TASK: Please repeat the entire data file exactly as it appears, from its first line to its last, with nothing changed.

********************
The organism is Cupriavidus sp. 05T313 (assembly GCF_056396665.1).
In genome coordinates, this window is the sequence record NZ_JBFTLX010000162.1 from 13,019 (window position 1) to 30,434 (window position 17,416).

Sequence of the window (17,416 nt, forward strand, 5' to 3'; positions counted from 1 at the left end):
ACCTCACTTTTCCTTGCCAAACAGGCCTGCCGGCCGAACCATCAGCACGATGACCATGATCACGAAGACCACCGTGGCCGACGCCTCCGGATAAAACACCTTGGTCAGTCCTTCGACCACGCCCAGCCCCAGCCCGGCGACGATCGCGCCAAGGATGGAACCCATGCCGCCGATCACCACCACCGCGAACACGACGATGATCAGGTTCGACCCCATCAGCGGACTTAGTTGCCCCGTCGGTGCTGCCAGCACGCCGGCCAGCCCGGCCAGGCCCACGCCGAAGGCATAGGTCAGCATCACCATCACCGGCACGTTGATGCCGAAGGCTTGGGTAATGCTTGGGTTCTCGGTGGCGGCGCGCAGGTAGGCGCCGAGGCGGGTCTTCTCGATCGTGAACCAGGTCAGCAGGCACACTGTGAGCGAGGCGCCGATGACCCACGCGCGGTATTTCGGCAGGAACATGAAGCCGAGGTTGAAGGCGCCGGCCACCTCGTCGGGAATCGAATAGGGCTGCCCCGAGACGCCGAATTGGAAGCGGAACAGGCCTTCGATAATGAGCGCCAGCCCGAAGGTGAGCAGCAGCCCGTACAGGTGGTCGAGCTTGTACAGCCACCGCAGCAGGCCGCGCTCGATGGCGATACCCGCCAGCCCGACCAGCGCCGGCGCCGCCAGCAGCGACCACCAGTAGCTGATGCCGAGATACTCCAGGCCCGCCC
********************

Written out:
The organism is Cupriavidus sp. 05T313 (assembly GCF_056396665.1).
In genome coordinates, this window is the sequence record NZ_JBFTLX010000162.1 from 13,019 (window position 1) to 30,434 (window position 17,416).

Sequence of the window (17,416 nt, forward strand, 5' to 3'; positions counted from 1 at the left end):
ACCTCACTTTTCCTTGCCAAACAGGCCTGCCGGCCGAACCATCAGCACGATGACCATGATCACGAAGACCACCGTGGCCGACGCCTCCGGATAAAACACCTTGGTCAGTCCTTCGACCACGCCCAGCCCCAGCCCGGCGACGATCGCGCCAAGGATGGAACCCATGCCGCCGATCACCACCACCGCGAACACGACGATGATCAGGTTCGACCCCATCAGCGGACTTAGTTGCCCCGTCGGTGCTGCCAGCACGCCGGCCAGCCCGGCCAGGCCCACGCCGAAGGCATAGGTCAGCATCACCATCACCGGCACGTTGATGCCGAAGGCTTGGGTAATGCTTGGGTTCTCGGTGGCGGCGCGCAGGTAGGCGCCGAGGCGGGTCTTCTCGATCGTGAACCAGGTCAGCAGGCACACTGTGAGCGAGGCGCCGATGACCCACGCGCGGTATTTCGGCAGGAACATGAAGCCGAGGTTGAAGGCGCCGGCCACCTCGTCGGGAATCGAATAGGGCTGCCCCGAGACGCCGAATTGGAAGCGGAACAGGCCTTCGATAATGAGCGCCAGCCCGAAGGTGAGCAGCAGCCCGTACAGGTGGTCGAGCTTGTACAGCCACCGCAGCAGGCCGCGCTCGATGGCGATACCCGCCAGCCCGACCAGCGCCGGCGCCGCCAGCAGCGACCACCAGTAGCTGATGCCGAGATACTCCAGGCCCGCCC